Our brains were wired to be outside. There’s this thing they do in Japan called shinrin yoku, or “forest bathing”—and no, it’s not actually taking a bath in the forest (but that sounds pretty sweet too). Forest bathing refers to being in an environment where all of your senses are engaged. Essentially, the idea is that our sensory system “evolved in [a] natural world, and when we’re in those spaces our brains become relaxed because [those] are the things that we were designed to look at, hear and smell.” It makes a ton of sense if you think about it. Much like how newborn babies are comforted by movements that mimic being in the womb, we are comforted when we’re surrounded by nature—the place where our most primitive adaptations evolved. I’m not telling you that a walk in the forest will solve all of your problems, but it is scientifically proven that nature makes us happy. Essentially, if we allow ourselves more time to disconnect from our modern environments we will be more in tune with that inner voice – more in tune with making decisions that align with our highest, most powerful selves.
I can’t guarantee massive, life-altering shifts from following this (most certainly incomplete) guide to a happier, healthier you. But I can guarantee that if you start small and take little, attainable steps in the right direction, before you know it, you’ll have developed a habit of taking care of your sh*t.
So what does all of this mean for you and your life? I can’t tell you what to do, but I will say that just writing this article inspired me. Yesterday I sat down and straight handled some things I had been putting off for a while, and every morning I have been waking up and making an attainable (keyword attainable) to-do list for that day. If you really want to go through all of your 5,000 emails before you delete them, plan to get through 100 of them per day until they are gone (and unsubscribe from mailing lists in the process!). If you want to start meditating—first, I’d highly recommend downloading the app Headspace—start with 3 minutes a day, then 5 minutes, then 10, etc. What’s holding you back? What do you want to get done? What do you want to start doing? I want to know—comment below!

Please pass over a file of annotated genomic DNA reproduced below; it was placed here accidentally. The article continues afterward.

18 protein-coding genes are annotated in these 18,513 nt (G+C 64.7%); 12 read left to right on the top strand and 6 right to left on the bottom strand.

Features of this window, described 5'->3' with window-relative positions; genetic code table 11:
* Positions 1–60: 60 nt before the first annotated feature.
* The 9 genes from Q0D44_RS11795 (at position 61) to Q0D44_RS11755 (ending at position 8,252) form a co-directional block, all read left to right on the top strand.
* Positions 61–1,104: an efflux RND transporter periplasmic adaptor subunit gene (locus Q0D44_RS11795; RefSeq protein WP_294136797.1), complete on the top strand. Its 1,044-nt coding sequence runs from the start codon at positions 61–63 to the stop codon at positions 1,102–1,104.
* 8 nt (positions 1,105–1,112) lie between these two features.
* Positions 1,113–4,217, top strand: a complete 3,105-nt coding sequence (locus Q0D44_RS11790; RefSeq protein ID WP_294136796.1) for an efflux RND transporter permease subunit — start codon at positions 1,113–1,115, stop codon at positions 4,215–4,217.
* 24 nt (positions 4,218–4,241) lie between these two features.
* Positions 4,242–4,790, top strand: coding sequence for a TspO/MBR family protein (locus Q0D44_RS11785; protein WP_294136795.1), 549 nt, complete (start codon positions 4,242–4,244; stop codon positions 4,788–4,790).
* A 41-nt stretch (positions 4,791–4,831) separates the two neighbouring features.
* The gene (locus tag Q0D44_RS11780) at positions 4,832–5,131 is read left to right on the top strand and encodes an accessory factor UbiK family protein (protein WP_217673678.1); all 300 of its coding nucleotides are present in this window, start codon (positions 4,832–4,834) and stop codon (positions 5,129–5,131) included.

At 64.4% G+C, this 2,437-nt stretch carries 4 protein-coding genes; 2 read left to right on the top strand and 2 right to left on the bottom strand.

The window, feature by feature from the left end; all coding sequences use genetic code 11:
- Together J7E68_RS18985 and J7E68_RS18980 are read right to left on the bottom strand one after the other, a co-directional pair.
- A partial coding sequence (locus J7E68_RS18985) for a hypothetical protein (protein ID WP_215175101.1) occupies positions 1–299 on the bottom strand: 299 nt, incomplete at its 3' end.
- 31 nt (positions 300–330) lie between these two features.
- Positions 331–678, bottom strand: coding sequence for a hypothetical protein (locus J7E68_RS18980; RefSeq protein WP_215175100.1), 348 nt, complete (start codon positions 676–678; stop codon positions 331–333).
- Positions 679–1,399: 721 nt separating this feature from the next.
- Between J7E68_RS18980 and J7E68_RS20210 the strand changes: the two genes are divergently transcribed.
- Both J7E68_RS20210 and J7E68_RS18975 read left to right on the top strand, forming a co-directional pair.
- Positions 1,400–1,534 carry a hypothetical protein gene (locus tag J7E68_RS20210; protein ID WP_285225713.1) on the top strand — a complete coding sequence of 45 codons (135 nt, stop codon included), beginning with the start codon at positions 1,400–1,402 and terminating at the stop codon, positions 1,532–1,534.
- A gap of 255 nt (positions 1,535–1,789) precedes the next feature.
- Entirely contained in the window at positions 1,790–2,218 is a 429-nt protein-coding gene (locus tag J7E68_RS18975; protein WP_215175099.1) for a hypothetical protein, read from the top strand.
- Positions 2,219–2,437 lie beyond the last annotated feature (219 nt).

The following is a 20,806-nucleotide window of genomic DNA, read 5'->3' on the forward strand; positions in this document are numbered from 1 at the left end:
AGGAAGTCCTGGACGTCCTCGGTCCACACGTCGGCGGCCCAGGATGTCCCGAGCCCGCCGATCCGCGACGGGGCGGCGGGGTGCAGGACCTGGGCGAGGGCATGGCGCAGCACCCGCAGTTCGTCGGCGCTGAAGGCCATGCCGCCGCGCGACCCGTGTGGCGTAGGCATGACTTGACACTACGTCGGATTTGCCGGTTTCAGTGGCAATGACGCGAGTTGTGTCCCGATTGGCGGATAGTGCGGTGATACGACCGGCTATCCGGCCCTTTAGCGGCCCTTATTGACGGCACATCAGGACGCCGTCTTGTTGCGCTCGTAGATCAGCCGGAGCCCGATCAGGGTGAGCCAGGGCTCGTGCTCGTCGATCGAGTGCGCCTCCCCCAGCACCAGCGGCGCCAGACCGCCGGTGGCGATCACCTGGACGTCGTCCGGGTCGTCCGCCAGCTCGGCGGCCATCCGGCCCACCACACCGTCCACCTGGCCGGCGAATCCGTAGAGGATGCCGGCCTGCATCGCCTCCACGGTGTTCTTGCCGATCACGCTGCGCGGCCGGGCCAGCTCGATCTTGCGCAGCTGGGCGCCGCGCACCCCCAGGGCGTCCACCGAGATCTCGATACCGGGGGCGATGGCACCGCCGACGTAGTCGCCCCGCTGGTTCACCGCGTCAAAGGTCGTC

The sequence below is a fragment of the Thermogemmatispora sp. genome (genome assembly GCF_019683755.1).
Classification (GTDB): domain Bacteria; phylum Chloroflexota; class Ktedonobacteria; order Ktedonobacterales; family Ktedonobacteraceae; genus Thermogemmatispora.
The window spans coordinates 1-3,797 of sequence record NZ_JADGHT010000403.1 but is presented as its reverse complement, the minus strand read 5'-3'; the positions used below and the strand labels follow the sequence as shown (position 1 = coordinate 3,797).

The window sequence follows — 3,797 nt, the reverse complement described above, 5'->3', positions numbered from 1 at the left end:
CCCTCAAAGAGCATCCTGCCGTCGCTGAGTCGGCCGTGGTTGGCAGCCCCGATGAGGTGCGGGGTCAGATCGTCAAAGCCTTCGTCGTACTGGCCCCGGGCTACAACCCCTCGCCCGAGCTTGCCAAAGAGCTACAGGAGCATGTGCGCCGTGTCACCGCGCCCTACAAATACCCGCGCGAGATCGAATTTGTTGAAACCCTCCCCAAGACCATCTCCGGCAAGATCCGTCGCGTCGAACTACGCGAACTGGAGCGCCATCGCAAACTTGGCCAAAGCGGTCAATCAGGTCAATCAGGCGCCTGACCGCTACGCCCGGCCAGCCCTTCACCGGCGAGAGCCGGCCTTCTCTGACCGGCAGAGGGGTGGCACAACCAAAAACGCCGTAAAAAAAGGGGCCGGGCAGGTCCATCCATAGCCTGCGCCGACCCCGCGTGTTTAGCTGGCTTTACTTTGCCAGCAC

I can’t guarantee massive, life-altering shifts from following this (most certainly incomplete) guide to a happier, healthier you. But I can guarantee that if you start small and take little, attainable steps in the right direction, before you know it, you’ll have developed a habit of taking care of your sh*t. This, combined with making an effort to get outside and disconnecting from this crazy, constantly moving, always changing, ever-evolving modern world we live in will most certainly result in at least some sort of positive life change.
Now go delete your emails.
Katie Weed is an anthropologist and philosopher at heart. She’s usually one of three places: outside, at the gym or at work. By day, she works as a social media strategist at Nike, a freelance writer and sometimes a model. She resides in Portland, Oregon with her 18 plants and her German Shorthaired Pointer, Finn.
BY Katie Weed - September 28, 2019
Did you know W&D now has a resource library of Printable Art, Templates, Freebies, and more?
Thank you for being here. For being open to enjoying life’s simple pleasures and looking inward to understand yourself, your neighbors, and your fellow humans! I’m looking forward to chatting with you.
This is a really good reminder to me to take care of my sh*t. Thanks. This really hit home!
Everything will be alright in the end
[…] An Incomplete Guide to a Happier, Healthier You is simple yet powerful life advice. […]